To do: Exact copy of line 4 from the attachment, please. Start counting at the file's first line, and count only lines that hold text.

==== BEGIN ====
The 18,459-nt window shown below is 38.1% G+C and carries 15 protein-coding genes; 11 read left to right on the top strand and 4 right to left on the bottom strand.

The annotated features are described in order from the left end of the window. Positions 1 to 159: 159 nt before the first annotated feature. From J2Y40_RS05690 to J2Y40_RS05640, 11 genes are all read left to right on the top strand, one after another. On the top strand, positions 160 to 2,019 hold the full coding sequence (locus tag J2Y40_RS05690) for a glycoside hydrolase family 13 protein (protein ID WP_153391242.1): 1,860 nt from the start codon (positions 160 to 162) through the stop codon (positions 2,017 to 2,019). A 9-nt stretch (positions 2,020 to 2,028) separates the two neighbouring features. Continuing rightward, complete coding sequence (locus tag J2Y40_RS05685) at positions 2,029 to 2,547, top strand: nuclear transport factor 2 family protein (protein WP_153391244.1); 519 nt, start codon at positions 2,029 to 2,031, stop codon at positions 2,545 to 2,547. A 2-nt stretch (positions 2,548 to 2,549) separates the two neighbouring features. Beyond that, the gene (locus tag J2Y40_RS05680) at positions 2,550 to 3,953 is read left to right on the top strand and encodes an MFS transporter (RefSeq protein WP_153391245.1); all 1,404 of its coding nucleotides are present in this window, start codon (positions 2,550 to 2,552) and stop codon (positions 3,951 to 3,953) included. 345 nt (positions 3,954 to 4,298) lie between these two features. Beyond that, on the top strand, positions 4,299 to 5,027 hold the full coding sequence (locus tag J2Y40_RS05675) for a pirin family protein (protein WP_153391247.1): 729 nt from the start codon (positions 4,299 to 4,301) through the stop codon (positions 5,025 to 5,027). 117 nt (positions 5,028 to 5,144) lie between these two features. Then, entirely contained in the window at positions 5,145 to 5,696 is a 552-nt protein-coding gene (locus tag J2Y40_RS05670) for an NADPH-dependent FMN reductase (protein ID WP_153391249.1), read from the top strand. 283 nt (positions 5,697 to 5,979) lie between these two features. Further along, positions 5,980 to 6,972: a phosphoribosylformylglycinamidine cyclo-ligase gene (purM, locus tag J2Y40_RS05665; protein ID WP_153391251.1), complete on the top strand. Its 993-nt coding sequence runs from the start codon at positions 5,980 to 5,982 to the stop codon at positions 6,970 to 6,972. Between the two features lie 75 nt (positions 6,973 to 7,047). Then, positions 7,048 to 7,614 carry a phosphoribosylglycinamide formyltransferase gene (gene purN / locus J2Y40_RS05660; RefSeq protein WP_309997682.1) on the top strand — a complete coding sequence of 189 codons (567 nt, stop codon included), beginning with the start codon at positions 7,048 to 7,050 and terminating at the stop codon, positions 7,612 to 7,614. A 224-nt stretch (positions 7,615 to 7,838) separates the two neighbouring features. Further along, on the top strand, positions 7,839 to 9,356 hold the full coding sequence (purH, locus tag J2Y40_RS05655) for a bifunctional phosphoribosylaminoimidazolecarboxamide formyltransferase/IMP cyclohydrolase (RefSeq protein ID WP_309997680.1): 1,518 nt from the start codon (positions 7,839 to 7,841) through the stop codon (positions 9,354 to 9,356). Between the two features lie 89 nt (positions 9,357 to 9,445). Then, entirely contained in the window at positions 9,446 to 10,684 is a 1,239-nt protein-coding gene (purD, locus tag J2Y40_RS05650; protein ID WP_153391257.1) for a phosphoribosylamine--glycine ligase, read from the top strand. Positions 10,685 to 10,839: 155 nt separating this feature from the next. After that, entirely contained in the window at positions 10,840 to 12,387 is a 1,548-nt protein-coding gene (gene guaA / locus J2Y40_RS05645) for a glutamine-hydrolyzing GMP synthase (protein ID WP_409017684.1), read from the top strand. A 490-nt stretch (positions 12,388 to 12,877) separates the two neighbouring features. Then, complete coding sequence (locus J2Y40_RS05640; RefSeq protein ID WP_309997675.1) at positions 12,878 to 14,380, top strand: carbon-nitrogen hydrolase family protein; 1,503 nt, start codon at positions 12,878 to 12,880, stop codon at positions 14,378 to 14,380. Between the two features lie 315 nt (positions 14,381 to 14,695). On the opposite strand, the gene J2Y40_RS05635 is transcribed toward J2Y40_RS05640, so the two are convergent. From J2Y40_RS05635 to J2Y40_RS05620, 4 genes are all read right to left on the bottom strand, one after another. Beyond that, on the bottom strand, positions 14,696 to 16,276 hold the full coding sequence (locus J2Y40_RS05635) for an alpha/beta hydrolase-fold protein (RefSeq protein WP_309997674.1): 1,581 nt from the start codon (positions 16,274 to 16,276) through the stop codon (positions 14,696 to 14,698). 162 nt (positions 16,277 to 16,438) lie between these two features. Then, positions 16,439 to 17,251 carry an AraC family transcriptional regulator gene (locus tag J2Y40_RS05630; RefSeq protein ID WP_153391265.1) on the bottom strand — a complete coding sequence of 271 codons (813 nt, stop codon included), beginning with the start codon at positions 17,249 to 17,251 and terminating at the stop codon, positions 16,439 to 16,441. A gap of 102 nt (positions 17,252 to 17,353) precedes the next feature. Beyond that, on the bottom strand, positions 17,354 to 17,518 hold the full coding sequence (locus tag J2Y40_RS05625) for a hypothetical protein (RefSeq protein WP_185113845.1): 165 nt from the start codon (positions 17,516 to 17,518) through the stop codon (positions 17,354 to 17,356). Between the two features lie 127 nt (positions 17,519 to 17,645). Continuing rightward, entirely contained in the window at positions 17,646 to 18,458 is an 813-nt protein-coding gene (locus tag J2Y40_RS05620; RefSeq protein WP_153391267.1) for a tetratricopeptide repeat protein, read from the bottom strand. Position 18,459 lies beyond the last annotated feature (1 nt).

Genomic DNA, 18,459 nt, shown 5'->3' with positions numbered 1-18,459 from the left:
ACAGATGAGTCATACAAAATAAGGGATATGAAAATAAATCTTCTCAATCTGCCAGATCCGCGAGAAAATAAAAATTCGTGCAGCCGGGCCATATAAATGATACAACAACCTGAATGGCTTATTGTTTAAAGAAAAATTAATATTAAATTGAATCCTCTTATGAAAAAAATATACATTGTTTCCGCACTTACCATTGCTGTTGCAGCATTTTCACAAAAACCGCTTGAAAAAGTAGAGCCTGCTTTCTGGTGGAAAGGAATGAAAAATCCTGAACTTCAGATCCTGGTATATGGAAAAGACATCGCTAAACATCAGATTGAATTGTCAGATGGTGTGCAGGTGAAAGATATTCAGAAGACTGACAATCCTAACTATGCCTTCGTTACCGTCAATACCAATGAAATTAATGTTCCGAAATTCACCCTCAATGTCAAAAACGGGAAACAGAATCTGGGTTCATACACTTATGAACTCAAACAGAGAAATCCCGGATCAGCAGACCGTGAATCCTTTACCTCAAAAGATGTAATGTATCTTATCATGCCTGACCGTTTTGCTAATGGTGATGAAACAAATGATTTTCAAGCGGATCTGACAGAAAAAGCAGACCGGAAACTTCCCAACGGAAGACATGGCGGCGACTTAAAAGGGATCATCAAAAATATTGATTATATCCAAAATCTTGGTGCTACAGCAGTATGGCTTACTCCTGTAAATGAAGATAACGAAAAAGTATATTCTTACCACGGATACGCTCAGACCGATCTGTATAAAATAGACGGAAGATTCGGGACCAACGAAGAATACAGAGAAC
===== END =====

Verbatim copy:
ACAGATGAGTCATACAAAATAAGGGATATGAAAATAAATCTTCTCAATCTGCCAGATCCGCGAGAAAATAAAAATTCGTGCAGCCGGGCCATATAAATGATACAACAACCTGAATGGCTTATTGTTTAAAGAAAAATTAATATTAAATTGAATCCTCTTATGAAAAAAATATACATTGTTTCCGCACTTACCATTGCTGTTGCAGCATTTTCACAAAAACCGCTTGAAAAAGTAGAGCCTGCTTTCTGGTGGAAAGGAATGAAAAATCCTGAACTTCAGATCCTGGTATATGGAAAAGACATCGCTAAACATCAGATTGAATTGTCAGATGGTGTGCAGGTGAAAGATATTCAGAAGACTGACAATCCTAACTATGCCTTCGTTACCGTCAATACCAATGAAATTAATGTTCCGAAATTCACCCTCAATGTCAAAAACGGGAAACAGAATCTGGGTTCATACACTTATGAACTCAAACAGAGAAATCCCGGATCAGCAGACCGTGAATCCTTTACCTCAAAAGATGTAATGTATCTTATCATGCCTGACCGTTTTGCTAATGGTGATGAAACAAATGATTTTCAAGCGGATCTGACAGAAAAAGCAGACCGGAAACTTCCCAACGGAAGACATGGCGGCGACTTAAAAGGGATCATCAAAAATATTGATTATATCCAAAATCTTGGTGCTACAGCAGTATGGCTTACTCCTGTAAATGAAGATAACGAAAAAGTATATTCTTACCACGGATACGCTCAGACCGATCTGTATAAAATAGACGGAAGATTCGGGACCAACGAAGAATACAGAGAAC